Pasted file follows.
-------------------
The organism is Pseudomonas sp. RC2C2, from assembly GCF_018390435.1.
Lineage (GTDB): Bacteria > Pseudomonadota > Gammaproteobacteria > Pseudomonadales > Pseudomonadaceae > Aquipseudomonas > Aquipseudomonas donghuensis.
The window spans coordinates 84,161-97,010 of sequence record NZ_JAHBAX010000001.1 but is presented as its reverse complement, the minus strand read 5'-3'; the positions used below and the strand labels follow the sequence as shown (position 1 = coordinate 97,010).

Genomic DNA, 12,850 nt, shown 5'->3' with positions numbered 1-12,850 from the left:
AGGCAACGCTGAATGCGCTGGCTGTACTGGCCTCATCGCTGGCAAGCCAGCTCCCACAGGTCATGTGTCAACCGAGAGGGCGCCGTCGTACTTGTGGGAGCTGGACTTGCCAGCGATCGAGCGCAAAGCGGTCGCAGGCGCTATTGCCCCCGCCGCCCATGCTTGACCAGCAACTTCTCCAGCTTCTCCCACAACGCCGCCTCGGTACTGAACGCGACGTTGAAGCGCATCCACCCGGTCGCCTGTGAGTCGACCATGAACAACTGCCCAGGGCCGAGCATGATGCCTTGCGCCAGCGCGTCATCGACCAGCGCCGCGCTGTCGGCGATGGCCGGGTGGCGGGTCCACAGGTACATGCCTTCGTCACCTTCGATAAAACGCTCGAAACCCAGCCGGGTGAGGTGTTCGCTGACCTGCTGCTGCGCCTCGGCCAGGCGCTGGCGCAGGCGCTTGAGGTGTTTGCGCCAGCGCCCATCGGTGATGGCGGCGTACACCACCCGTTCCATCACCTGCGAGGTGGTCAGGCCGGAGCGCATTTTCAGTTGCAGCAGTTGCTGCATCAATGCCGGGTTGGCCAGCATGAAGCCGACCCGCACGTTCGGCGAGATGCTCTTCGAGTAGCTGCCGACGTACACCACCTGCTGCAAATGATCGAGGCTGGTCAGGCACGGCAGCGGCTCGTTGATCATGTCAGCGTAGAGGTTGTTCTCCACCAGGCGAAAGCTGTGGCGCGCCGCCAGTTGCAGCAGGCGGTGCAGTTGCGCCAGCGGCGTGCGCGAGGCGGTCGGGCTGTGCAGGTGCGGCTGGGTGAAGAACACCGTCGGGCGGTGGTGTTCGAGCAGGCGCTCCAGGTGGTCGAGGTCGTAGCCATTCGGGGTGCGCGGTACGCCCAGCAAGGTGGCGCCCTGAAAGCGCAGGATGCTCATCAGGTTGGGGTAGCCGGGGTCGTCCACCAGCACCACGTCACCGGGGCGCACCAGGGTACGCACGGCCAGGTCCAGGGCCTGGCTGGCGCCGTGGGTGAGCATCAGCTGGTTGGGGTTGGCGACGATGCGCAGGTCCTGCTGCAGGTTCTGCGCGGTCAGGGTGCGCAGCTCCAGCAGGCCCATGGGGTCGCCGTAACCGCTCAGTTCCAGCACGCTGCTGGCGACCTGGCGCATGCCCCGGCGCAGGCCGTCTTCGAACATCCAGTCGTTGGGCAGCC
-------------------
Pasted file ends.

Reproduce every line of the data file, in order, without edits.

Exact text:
The organism is Pseudomonas sp. RC2C2, from assembly GCF_018390435.1.
Lineage (GTDB): Bacteria > Pseudomonadota > Gammaproteobacteria > Pseudomonadales > Pseudomonadaceae > Aquipseudomonas > Aquipseudomonas donghuensis.
The window spans coordinates 84,161-97,010 of sequence record NZ_JAHBAX010000001.1 but is presented as its reverse complement, the minus strand read 5'-3'; the positions used below and the strand labels follow the sequence as shown (position 1 = coordinate 97,010).

Genomic DNA, 12,850 nt, shown 5'->3' with positions numbered 1-12,850 from the left:
AGGCAACGCTGAATGCGCTGGCTGTACTGGCCTCATCGCTGGCAAGCCAGCTCCCACAGGTCATGTGTCAACCGAGAGGGCGCCGTCGTACTTGTGGGAGCTGGACTTGCCAGCGATCGAGCGCAAAGCGGTCGCAGGCGCTATTGCCCCCGCCGCCCATGCTTGACCAGCAACTTCTCCAGCTTCTCCCACAACGCCGCCTCGGTACTGAACGCGACGTTGAAGCGCATCCACCCGGTCGCCTGTGAGTCGACCATGAACAACTGCCCAGGGCCGAGCATGATGCCTTGCGCCAGCGCGTCATCGACCAGCGCCGCGCTGTCGGCGATGGCCGGGTGGCGGGTCCACAGGTACATGCCTTCGTCACCTTCGATAAAACGCTCGAAACCCAGCCGGGTGAGGTGTTCGCTGACCTGCTGCTGCGCCTCGGCCAGGCGCTGGCGCAGGCGCTTGAGGTGTTTGCGCCAGCGCCCATCGGTGATGGCGGCGTACACCACCCGTTCCATCACCTGCGAGGTGGTCAGGCCGGAGCGCATTTTCAGTTGCAGCAGTTGCTGCATCAATGCCGGGTTGGCCAGCATGAAGCCGACCCGCACGTTCGGCGAGATGCTCTTCGAGTAGCTGCCGACGTACACCACCTGCTGCAAATGATCGAGGCTGGTCAGGCACGGCAGCGGCTCGTTGATCATGTCAGCGTAGAGGTTGTTCTCCACCAGGCGAAAGCTGTGGCGCGCCGCCAGTTGCAGCAGGCGGTGCAGTTGCGCCAGCGGCGTGCGCGAGGCGGTCGGGCTGTGCAGGTGCGGCTGGGTGAAGAACACCGTCGGGCGGTGGTGTTCGAGCAGGCGCTCCAGGTGGTCGAGGTCGTAGCCATTCGGGGTGCGCGGTACGCCCAGCAAGGTGGCGCCCTGAAAGCGCAGGATGCTCATCAGGTTGGGGTAGCCGGGGTCGTCCACCAGCACCACGTCACCGGGGCGCACCAGGGTACGCACGGCCAGGTCCAGGGCCTGGCTGGCGCCGTGGGTGAGCATCAGCTGGTTGGGGTTGGCGACGATGCGCAGGTCCTGCTGCAGGTTCTGCGCGGTCAGGGTGCGCAGCTCCAGCAGGCCCATGGGGTCGCCGTAACCGCTCAGTTCCAGCACGCTGCTGGCGACCTGGCGCATGCCCCGGCGCAGGCCGTCTTCGAACATCCAGTCGTTGGGCAGCC